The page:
In the crisis over the impending default, it appears that both sides are hardening their stances as they get closer to the deadline, rather than the reverse. Obama refuses to budge because he believes has conceded enough to The Tea Party in previous stand-offs; while the The Tea Party refuse to budge because they think that Obama will concede, because he has done before.

Apart from the game of chicken going on, The Tea Party have three main motivations for their refusal to budge:
1) the lack of panic seen on the financial markets (as also mentioned in The New York Times article), which they see as a sign that...
2) they think the US government is bluffing, as it has other options that could delay the default, and in any case...
3) they think that nothing major will happen even if the US did default on its financial obligations.

The hardening of Boehner and The Republicans' stance seems to be now based mainly on point number three: they believe that nothing major will happen if the US defaults on it's financial obligations. 
This looks like an odd turn of strategy. Now their approach appears based on dismissing the "crisis" (that they started) on the other side's scaremongering. In other words, they have created a crisis situation, then just as suddenly declare that there is no crisis; the "crisis" in all in the heads of the Democrats. 
Trying to get your head around the irrationality of the strategies going on is enough to make your head spin. After Boehner declared before the weekend that he wouldn't let a default happen because the consequences would be too terrible to contemplate, his side now seem to have convinced him that nothing will happen if the default deadline is passed. 
This tells you how completely irrational The Tea Party are. Their rationale makes no sense at all.

The financial stability in the markets can't last forever if nothing changes; panic is likely to hit the markets by the end of Friday if (as expected) no-one budges. This may then make one side think twice; but just as likely, it may not. The Republicans have three reasons for not changing their mind, as I mentioned.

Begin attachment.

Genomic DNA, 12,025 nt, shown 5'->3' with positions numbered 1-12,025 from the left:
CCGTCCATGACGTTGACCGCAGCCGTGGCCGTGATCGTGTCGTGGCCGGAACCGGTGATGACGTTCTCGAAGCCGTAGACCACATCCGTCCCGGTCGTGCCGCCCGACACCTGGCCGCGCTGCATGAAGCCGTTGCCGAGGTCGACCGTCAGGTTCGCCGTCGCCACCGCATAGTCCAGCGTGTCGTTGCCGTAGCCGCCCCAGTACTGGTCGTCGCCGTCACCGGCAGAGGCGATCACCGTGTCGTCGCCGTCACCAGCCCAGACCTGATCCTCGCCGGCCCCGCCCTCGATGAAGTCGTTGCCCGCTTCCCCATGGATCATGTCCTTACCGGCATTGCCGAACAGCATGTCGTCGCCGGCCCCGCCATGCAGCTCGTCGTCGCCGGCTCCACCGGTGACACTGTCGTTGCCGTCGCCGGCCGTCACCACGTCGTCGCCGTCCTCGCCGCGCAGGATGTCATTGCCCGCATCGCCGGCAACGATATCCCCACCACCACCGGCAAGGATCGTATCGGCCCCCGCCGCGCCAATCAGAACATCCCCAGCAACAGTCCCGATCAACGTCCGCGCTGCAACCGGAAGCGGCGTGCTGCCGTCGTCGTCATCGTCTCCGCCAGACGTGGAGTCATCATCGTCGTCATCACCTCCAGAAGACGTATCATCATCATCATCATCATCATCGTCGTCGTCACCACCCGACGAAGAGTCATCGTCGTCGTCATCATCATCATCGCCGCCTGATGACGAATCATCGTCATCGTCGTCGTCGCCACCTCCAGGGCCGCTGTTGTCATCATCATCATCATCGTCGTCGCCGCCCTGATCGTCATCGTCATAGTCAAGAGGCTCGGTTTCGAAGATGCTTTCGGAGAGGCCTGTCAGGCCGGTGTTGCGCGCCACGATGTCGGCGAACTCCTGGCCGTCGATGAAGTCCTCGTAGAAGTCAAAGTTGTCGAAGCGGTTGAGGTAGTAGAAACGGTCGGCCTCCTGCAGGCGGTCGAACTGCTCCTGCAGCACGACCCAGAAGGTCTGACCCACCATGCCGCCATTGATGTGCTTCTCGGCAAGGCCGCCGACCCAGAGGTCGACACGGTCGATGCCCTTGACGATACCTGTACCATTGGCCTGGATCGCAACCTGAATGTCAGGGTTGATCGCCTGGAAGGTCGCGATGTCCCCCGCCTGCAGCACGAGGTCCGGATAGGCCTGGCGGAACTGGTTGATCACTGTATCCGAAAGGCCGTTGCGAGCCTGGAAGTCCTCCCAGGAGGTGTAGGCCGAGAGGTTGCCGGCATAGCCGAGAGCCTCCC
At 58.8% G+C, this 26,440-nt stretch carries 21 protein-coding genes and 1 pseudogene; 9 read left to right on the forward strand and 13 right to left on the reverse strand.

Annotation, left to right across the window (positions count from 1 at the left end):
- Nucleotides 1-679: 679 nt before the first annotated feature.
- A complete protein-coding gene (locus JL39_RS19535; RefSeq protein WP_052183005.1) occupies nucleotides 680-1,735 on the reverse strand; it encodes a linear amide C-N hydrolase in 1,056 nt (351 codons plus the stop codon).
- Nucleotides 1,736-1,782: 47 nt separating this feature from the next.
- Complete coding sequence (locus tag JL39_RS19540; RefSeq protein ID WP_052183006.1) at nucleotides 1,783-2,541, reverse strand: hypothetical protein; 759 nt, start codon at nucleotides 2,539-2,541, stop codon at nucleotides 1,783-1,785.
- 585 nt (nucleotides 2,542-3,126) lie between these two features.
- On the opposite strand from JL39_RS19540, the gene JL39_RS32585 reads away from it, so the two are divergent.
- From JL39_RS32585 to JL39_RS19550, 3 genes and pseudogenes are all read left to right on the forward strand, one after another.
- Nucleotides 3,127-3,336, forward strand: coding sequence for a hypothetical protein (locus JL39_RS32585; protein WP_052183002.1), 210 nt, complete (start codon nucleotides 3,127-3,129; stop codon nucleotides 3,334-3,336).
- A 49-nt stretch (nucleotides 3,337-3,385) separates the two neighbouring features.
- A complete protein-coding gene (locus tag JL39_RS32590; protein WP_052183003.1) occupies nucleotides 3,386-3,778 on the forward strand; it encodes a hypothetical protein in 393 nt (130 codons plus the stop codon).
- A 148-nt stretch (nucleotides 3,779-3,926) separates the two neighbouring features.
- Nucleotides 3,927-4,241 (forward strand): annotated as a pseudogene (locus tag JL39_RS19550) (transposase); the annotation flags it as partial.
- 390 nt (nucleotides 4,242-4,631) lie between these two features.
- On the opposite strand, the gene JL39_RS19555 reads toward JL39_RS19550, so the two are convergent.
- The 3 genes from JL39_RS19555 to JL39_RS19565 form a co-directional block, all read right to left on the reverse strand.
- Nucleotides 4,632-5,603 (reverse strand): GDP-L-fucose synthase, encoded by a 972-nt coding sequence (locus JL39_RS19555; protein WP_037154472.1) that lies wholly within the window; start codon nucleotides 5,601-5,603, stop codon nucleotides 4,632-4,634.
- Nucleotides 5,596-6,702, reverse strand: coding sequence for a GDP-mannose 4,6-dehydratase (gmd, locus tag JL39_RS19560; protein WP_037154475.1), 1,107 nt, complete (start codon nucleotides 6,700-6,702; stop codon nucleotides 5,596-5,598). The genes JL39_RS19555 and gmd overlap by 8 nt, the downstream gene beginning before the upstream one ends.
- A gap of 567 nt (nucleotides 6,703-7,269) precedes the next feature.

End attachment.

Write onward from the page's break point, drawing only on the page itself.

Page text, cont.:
While, theoretically, the White House may have options it could use if the US defaults, it is adamant that it is Congress' responsibility to deal with the debt obligations, not the White House's. 

The US defaulting on paying off existing financial obligations (debts) is unprecedented, and for this reason no-one is sure what would happen. And this uncertainty is what is fueling The Tea Party's ambivalence. The appalling irresponsibility of this behaviour barely needs mentioning: like pressing the "nuclear button" just to see if the missiles really would reach their targets. 

This is the behaviour of psychopaths. The President is staring into the face of a group of people who are devoid of fear of the consequences, and lack empathy towards the wider effect of their actions on their own people.

It is for this reason that a default looks more likely now than it did several days ago.

Ayn Rand's disciples following "Atlas Shrugged" too closely

This reminds me of the plot of "Atlas Shrugged", albeit with a hideous twist of fate. In Rand's seminal novel, it was the unions that brought the country to a standstill, encouraging enterprising captains of industry to detach themselves from the economic dysfunction and strike up a new "capitalist utopia", free of interference.

In 2013, The Tea Party seem close to emulating what the unions did in Rand's novel; paralysing government and holding the entire country to hostage.
It seems The Tea Party want to make government as dysfunctional as possible in order to bring about the collapse of government; to make their distrust in government a self-fulfilling prophecy. They are the "Trojan Horses" of the democratic system they claim to hold dear. Fascists in the inter-war period did much the same thing.

Rand may not have been a huge fan of "democracy" as such: she saw it as the tyranny of the majority. But Rand herself would surely never have condoned the tactics that one extremist faction, The Tea Party, seem intent on carrying out till the bitter end.

No wonder some moderate Republicans also call The Tea Party "The Taliban"; they neither care about their own fate or that of the countrymen they claim to love. 

Five years on from the horrible autumn of 2008 that brought about the first financial crisis, some members of The Tea Party seem keen to finish the job.